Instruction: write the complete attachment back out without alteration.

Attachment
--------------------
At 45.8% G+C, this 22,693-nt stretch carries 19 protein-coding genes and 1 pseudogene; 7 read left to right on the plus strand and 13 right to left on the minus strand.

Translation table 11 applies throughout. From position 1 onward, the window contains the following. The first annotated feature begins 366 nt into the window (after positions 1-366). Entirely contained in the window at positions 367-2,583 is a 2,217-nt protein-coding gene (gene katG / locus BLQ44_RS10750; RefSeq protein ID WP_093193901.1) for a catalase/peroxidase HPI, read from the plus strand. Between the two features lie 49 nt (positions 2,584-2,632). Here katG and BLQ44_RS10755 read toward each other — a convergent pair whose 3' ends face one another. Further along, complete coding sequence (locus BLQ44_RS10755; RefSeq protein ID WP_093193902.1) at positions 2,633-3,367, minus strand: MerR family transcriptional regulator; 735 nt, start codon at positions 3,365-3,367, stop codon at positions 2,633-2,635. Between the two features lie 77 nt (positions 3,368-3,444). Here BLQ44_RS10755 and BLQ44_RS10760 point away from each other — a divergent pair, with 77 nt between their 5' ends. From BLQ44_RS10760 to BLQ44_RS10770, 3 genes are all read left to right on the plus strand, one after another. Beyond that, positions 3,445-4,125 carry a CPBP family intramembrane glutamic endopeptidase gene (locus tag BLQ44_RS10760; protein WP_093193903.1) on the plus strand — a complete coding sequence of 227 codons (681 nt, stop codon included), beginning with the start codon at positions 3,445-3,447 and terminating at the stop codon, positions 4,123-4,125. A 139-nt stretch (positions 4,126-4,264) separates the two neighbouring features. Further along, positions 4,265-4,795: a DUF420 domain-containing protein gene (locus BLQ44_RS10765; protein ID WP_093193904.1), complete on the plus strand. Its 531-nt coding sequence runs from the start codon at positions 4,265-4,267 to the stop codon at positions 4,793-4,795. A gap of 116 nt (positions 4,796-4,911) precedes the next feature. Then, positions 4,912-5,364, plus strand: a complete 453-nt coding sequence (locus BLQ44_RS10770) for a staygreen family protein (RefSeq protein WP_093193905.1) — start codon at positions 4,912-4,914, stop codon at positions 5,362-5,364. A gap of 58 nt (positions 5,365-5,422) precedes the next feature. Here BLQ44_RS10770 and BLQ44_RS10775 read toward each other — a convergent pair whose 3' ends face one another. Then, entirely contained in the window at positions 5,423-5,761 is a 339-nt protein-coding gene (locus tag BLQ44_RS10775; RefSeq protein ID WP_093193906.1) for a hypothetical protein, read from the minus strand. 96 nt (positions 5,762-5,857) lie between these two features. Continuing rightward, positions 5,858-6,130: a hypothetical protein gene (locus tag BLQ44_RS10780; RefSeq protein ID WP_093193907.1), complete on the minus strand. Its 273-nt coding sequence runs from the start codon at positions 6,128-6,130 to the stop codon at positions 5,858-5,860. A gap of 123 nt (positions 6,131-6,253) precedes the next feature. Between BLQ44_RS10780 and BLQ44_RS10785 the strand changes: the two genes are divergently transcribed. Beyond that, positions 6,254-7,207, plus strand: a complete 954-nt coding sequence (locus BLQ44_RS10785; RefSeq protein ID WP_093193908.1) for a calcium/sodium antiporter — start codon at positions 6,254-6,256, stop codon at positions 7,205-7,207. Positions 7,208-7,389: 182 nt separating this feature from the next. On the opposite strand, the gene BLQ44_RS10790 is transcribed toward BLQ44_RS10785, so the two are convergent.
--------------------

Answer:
At 45.8% G+C, this 22,693-nt stretch carries 19 protein-coding genes and 1 pseudogene; 7 read left to right on the plus strand and 13 right to left on the minus strand.

Translation table 11 applies throughout. From position 1 onward, the window contains the following. The first annotated feature begins 366 nt into the window (after positions 1-366). Entirely contained in the window at positions 367-2,583 is a 2,217-nt protein-coding gene (gene katG / locus BLQ44_RS10750; RefSeq protein ID WP_093193901.1) for a catalase/peroxidase HPI, read from the plus strand. Between the two features lie 49 nt (positions 2,584-2,632). Here katG and BLQ44_RS10755 read toward each other — a convergent pair whose 3' ends face one another. Further along, complete coding sequence (locus BLQ44_RS10755; RefSeq protein ID WP_093193902.1) at positions 2,633-3,367, minus strand: MerR family transcriptional regulator; 735 nt, start codon at positions 3,365-3,367, stop codon at positions 2,633-2,635. Between the two features lie 77 nt (positions 3,368-3,444). Here BLQ44_RS10755 and BLQ44_RS10760 point away from each other — a divergent pair, with 77 nt between their 5' ends. From BLQ44_RS10760 to BLQ44_RS10770, 3 genes are all read left to right on the plus strand, one after another. Beyond that, positions 3,445-4,125 carry a CPBP family intramembrane glutamic endopeptidase gene (locus tag BLQ44_RS10760; protein WP_093193903.1) on the plus strand — a complete coding sequence of 227 codons (681 nt, stop codon included), beginning with the start codon at positions 3,445-3,447 and terminating at the stop codon, positions 4,123-4,125. A 139-nt stretch (positions 4,126-4,264) separates the two neighbouring features. Further along, positions 4,265-4,795: a DUF420 domain-containing protein gene (locus BLQ44_RS10765; protein ID WP_093193904.1), complete on the plus strand. Its 531-nt coding sequence runs from the start codon at positions 4,265-4,267 to the stop codon at positions 4,793-4,795. A gap of 116 nt (positions 4,796-4,911) precedes the next feature. Then, positions 4,912-5,364, plus strand: a complete 453-nt coding sequence (locus BLQ44_RS10770) for a staygreen family protein (RefSeq protein WP_093193905.1) — start codon at positions 4,912-4,914, stop codon at positions 5,362-5,364. A gap of 58 nt (positions 5,365-5,422) precedes the next feature. Here BLQ44_RS10770 and BLQ44_RS10775 read toward each other — a convergent pair whose 3' ends face one another. Then, entirely contained in the window at positions 5,423-5,761 is a 339-nt protein-coding gene (locus tag BLQ44_RS10775; RefSeq protein ID WP_093193906.1) for a hypothetical protein, read from the minus strand. 96 nt (positions 5,762-5,857) lie between these two features. Continuing rightward, positions 5,858-6,130: a hypothetical protein gene (locus tag BLQ44_RS10780; RefSeq protein ID WP_093193907.1), complete on the minus strand. Its 273-nt coding sequence runs from the start codon at positions 6,128-6,130 to the stop codon at positions 5,858-5,860. A gap of 123 nt (positions 6,131-6,253) precedes the next feature. Between BLQ44_RS10780 and BLQ44_RS10785 the strand changes: the two genes are divergently transcribed. Beyond that, positions 6,254-7,207, plus strand: a complete 954-nt coding sequence (locus BLQ44_RS10785; RefSeq protein ID WP_093193908.1) for a calcium/sodium antiporter — start codon at positions 6,254-6,256, stop codon at positions 7,205-7,207. Positions 7,208-7,389: 182 nt separating this feature from the next. On the opposite strand, the gene BLQ44_RS10790 is transcribed toward BLQ44_RS10785, so the two are convergent.